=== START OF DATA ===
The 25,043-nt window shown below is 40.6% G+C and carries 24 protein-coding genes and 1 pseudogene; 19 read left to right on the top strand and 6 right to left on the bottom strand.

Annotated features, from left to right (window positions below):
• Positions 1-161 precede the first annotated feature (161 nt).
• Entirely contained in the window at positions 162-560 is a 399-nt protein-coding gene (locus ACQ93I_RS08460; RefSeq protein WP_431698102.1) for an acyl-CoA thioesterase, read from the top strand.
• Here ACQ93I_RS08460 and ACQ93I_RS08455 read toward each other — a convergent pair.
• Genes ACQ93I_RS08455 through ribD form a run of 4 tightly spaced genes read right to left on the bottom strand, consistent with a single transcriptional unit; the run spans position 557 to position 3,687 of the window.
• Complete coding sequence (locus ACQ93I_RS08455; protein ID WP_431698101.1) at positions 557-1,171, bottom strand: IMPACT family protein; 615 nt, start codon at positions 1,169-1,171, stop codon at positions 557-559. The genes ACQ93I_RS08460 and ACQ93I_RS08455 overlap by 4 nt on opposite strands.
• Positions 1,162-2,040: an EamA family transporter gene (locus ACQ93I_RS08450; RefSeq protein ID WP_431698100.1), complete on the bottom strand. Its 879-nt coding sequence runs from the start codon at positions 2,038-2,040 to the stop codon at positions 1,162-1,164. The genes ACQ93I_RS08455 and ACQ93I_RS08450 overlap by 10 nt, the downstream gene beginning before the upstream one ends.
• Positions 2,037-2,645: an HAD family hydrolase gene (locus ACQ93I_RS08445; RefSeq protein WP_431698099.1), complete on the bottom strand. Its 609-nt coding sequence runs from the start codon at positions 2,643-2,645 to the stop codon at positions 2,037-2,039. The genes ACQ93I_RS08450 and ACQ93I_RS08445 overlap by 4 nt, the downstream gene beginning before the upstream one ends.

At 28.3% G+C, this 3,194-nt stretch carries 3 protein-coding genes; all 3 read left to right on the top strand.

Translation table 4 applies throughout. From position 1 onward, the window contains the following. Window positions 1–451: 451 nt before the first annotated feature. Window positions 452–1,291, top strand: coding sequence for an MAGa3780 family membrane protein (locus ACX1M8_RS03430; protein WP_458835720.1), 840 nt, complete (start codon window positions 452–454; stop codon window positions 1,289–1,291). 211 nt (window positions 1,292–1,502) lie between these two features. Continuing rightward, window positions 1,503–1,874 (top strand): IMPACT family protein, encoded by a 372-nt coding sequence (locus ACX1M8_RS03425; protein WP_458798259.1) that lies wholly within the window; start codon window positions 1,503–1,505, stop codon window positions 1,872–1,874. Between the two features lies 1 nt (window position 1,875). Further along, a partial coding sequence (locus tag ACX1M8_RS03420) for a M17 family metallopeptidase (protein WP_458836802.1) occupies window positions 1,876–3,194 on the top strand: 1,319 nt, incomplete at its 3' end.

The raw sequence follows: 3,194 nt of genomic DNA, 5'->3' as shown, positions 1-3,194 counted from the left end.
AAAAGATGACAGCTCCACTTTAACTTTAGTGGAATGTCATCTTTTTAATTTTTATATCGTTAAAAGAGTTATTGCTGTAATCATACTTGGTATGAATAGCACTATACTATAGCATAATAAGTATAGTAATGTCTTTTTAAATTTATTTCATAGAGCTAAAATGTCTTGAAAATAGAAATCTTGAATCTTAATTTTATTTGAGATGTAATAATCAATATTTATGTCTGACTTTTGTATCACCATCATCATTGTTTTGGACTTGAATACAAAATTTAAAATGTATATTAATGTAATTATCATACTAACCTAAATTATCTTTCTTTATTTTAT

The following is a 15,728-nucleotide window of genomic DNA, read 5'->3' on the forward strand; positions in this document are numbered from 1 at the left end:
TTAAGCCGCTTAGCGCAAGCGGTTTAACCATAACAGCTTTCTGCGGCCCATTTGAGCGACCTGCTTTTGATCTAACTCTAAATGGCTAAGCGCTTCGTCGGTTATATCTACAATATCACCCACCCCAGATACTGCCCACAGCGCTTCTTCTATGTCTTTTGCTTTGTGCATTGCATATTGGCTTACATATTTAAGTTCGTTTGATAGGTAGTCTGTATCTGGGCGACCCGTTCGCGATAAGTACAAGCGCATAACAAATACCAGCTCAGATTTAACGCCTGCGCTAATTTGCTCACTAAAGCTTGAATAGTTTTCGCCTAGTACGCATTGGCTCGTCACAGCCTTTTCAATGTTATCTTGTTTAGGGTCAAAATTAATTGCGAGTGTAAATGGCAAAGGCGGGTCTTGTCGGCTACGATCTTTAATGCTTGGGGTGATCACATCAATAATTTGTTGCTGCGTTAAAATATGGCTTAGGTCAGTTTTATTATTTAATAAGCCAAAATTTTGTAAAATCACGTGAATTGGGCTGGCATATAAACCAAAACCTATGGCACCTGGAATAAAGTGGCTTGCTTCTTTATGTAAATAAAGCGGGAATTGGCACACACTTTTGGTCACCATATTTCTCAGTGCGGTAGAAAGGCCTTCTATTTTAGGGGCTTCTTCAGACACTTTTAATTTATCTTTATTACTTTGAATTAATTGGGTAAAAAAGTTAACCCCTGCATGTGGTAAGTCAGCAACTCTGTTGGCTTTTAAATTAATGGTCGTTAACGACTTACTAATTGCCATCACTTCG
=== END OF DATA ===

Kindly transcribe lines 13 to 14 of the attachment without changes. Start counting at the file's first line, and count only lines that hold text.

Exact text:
AAAAGATGACAGCTCCACTTTAACTTTAGTGGAATGTCATCTTTTTAATTTTTATATCGTTAAAAGAGTTATTGCTGTAATCATACTTGGTATGAATAGCACTATACTATAGCATAATAAGTATAGTAATGTCTTTTTAAATTTATTTCATAGAGCTAAAATGTCTTGAAAATAGAAATCTTGAATCTTAATTTTATTTGAGATGTAATAATCAATATTTATGTCTGACTTTTGTATCACCATCATCATTGTTTTGGACTTGAATACAAAATTTAAAATGTATATTAATGTAATTATCATACTAACCTAAATTATCTTTCTTTATTTTAT

The following is a 15,728-nucleotide window of genomic DNA, read 5'->3' on the forward strand; positions in this document are numbered from 1 at the left end: